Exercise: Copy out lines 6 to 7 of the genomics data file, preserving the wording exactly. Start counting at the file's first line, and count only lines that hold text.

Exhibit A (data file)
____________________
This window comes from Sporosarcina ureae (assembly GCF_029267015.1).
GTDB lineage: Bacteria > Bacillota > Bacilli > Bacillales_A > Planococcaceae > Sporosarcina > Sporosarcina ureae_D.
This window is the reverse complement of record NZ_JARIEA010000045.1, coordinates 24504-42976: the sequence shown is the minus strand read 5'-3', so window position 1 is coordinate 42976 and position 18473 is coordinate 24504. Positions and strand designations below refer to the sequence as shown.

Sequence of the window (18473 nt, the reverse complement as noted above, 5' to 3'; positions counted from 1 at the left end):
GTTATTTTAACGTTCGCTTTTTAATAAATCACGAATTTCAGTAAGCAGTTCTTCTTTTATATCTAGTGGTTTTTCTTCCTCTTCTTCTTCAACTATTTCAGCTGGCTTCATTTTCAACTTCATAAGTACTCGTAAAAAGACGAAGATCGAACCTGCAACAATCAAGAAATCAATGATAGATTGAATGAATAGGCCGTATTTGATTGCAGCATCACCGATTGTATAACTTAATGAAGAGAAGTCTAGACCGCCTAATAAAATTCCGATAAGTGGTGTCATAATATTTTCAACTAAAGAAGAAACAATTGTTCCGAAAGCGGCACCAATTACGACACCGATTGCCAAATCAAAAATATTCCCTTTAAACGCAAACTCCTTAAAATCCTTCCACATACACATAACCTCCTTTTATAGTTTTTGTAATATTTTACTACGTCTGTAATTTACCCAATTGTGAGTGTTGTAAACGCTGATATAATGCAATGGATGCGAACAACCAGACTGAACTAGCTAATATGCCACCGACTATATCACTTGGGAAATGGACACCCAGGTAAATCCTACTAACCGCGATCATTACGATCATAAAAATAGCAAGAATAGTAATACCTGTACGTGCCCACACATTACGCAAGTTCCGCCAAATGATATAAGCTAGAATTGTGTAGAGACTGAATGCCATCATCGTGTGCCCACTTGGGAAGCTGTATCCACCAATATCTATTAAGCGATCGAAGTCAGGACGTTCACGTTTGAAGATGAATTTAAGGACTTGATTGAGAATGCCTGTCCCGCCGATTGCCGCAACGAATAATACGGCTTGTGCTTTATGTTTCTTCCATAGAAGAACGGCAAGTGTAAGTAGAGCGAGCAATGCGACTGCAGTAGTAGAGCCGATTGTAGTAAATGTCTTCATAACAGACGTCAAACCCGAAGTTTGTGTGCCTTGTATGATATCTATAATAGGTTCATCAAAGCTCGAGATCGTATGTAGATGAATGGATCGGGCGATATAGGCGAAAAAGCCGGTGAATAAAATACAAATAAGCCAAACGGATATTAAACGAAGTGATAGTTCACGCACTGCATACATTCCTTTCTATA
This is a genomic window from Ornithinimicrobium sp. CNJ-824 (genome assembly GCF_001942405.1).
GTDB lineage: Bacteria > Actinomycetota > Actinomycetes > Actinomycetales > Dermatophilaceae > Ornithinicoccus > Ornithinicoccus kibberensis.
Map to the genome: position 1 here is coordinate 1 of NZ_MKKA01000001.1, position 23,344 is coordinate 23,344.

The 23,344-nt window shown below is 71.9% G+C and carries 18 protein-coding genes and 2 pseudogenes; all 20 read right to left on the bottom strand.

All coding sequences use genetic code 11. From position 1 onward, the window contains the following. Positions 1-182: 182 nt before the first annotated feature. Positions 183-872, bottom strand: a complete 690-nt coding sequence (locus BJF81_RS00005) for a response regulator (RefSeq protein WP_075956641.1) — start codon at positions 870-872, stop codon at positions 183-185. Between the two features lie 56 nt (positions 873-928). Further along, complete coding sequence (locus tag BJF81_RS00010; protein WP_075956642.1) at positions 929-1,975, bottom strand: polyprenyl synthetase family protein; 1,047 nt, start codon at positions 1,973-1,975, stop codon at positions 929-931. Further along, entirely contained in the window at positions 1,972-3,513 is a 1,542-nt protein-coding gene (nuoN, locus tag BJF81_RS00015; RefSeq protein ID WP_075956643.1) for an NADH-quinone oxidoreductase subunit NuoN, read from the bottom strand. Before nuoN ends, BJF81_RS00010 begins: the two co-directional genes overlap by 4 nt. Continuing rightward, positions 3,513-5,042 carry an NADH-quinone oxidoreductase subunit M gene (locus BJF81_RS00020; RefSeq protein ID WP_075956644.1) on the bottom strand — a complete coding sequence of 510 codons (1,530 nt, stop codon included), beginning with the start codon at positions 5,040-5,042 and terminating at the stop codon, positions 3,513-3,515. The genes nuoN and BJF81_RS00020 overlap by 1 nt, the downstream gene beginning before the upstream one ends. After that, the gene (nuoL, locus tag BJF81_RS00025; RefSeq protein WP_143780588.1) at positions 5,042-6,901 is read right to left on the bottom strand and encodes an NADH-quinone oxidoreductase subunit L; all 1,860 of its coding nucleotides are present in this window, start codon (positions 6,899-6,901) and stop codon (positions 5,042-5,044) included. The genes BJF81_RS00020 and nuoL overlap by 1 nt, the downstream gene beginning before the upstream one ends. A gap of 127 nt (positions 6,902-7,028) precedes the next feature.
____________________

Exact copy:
This is a genomic window from Ornithinimicrobium sp. CNJ-824 (genome assembly GCF_001942405.1).
GTDB lineage: Bacteria > Actinomycetota > Actinomycetes > Actinomycetales > Dermatophilaceae > Ornithinicoccus > Ornithinicoccus kibberensis.